I’ve worked in advertising and marketing for the last (gulp!) 18 years. In that time I’ve seen lots of good ideas die. In thinking through why, I’ve narrowed the reasons into three main themes:
- Ideas were not connected to a strategy
- Ideas were not thought through
- There were just too many ideas
Ideas were not connected to a strategy – In the ideal world leaders would set clear visions. Then, objectives, strategies and programs would all fall in line. Wouldn’t that be nice? (Pause) Well, unfortunately we do not live in the ideal world. With the frantic pace of change, it can be hard enough staying afloat, let alone, setting a vision. Because of the lack of vision, those of us involved in creating ideas are left to guess at what would make leaders happy. In this scenario, ideas drive visions rather than what should happen…visions drive ideas. The danger in having ideas as the driver is that the fate of programs, and sometimes organizations, lies in the subjectivity of an idea.
For example, in advertising, ideas take the form of creative concepts. In essence, colors, font choices, headlines and photography substitute for a clearly articulated business strategy. When ideas substitute for strategy, good ideas sometimes die a senseless death. How can we avoid this? By setting tangible goals upfront. Goals are actionable, measurable, and have clear time frames. Notice I recommended setting goals rather than a vision. Why? First, goals are more understandable. Second, if folks are uncomfortable setting visions, you’re only asking for trouble if you ask for one.
Ideas were not thought through – Have you ever been in a brainstorming or ideation session with people who love to ideate? What tends to happen in these types of brainstorms is that lots of ideas are thrown on the table, but none are fully thought through. One of the reasons for this is folks who are good at thinking through ideas are either not invited to participate in the session, or are drowned out by idea-types. When ideas are not thought through, they eventually die. I suppose some tenacious ideas do make it. But they live on the nail biting backs of folks who conquer huge obstacles – those who would have thought the idea through had they been active participants. You get the picture. Teamwork amongst idea-folks and implementer-folks helps good ideas see the light of day.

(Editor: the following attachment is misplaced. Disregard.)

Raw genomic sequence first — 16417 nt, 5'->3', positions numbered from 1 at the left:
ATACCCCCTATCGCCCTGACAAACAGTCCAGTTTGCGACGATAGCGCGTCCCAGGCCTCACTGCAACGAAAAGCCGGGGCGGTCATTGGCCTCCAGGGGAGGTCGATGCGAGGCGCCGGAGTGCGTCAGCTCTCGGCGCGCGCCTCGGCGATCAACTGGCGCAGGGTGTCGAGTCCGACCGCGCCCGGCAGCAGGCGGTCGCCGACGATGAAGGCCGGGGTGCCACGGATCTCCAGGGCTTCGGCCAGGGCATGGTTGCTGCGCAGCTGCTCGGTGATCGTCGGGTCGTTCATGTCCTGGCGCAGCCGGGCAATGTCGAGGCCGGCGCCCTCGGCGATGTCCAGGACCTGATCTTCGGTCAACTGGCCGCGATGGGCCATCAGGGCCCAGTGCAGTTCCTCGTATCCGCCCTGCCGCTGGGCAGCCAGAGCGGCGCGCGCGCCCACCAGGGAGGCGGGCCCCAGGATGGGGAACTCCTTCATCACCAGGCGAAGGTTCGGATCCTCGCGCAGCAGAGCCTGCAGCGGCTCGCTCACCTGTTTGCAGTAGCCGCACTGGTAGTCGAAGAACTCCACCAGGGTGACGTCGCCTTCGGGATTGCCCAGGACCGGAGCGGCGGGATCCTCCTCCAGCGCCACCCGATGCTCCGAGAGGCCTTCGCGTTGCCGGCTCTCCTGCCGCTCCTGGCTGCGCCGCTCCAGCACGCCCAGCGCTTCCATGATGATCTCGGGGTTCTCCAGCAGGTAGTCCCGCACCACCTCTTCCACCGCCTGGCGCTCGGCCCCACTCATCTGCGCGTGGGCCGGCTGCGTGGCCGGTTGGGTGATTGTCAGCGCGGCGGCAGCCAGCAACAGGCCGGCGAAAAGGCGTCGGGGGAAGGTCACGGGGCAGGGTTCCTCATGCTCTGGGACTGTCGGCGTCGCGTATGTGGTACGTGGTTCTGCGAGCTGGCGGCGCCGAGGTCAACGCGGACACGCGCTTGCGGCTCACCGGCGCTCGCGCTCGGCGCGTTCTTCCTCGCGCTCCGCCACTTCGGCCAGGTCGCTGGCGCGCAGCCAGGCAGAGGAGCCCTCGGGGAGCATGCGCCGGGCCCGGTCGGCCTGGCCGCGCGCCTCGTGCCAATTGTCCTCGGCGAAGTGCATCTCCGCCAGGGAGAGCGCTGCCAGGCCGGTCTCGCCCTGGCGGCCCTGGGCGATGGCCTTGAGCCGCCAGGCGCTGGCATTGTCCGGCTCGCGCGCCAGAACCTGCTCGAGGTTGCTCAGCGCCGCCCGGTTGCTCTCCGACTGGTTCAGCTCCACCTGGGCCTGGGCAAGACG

There were just too many ideas – And, sometimes good ideas die because there are just too many of them. There are only so many things a person or team can accomplish. Ideas do need to die from time to time. It is a natural cycle. What to do in this case? Reduce the number of ideas you decide to implement and recycle ideas for another time.
For more on ideas, see Is there a Right Way to Brainstorm?
How many times a day do you hear, “I’m bored,” or “What can I do?” Although it is easy to give in and suggest any number of things for your child to do, by resisting temptation you can encourage a sense of play and build creativity skills that last a lifetime. I come from a family of four children. When we were growing up we had very few structured activities. Rather than sports, play dates and outings, we had Legos, our imaginations, and one another. While some structured activities are helpful, having fewer activities allows time for your child to tap into his/her imagination and invent ways to pass the time.
Over the weekend we had a neighbor come over to play. Hint: it might be easier to encourage imagination by including a friend. Following a bit of Wii (ok, I’m not cruel), I suggested the kids go outside. After a bit of back and forth, the kids began inventing games. First they started with “scooter tag” where they played a version of schoolyard tag on scooters. Then, they played follow the leader. This game involved each child taking turns doing tricks on his scooter while the others tried to imitate.